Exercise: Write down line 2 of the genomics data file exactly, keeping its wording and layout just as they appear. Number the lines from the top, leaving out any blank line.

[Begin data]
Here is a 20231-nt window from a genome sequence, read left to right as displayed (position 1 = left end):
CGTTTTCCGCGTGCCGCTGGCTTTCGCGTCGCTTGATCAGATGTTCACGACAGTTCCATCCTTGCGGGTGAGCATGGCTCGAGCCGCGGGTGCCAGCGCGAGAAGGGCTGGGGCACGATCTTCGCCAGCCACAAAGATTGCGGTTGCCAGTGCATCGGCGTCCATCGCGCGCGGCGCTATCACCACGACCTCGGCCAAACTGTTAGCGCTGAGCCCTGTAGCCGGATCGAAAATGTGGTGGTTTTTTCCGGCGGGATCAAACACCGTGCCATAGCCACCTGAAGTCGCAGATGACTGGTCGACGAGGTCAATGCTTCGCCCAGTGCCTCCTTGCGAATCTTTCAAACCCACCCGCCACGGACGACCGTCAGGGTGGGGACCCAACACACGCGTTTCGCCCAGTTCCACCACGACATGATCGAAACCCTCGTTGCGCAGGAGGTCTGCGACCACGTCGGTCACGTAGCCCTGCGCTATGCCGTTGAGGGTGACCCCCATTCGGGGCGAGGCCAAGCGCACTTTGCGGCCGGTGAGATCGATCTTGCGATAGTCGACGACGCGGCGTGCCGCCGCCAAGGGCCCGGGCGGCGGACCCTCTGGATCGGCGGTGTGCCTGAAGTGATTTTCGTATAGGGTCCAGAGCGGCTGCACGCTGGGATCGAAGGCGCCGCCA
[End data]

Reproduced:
CGTTTTCCGCGTGCCGCTGGCTTTCGCGTCGCTTGATCAGATGTTCACGACAGTTCCATCCTTGCGGGTGAGCATGGCTCGAGCCGCGGGTGCCAGCGCGAGAAGGGCTGGGGCACGATCTTCGCCAGCCACAAAGATTGCGGTTGCCAGTGCATCGGCGTCCATCGCGCGCGGCGCTATCACCACGACCTCGGCCAAACTGTTAGCGCTGAGCCCTGTAGCCGGATCGAAAATGTGGTGGTTTTTTCCGGCGGGATCAAACACCGTGCCATAGCCACCTGAAGTCGCAGATGACTGGTCGACGAGGTCAATGCTTCGCCCAGTGCCTCCTTGCGAATCTTTCAAACCCACCCGCCACGGACGACCGTCAGGGTGGGGACCCAACACACGCGTTTCGCCCAGTTCCACCACGACATGATCGAAACCCTCGTTGCGCAGGAGGTCTGCGACCACGTCGGTCACGTAGCCCTGCGCTATGCCGTTGAGGGTGACCCCCATTCGGGGCGAGGCCAAGCGCACTTTGCGGCCGGTGAGATCGATCTTGCGATAGTCGACGACGCGGCGTGCCGCCGCCAAGGGCCCGGGCGGCGGACCCTCTGGATCGGCGGTGTGCCTGAAGTGATTTTCGTATAGGGTCCAGAGCGGCTGCACGCTGGGATCGAAGGCGCCGCCA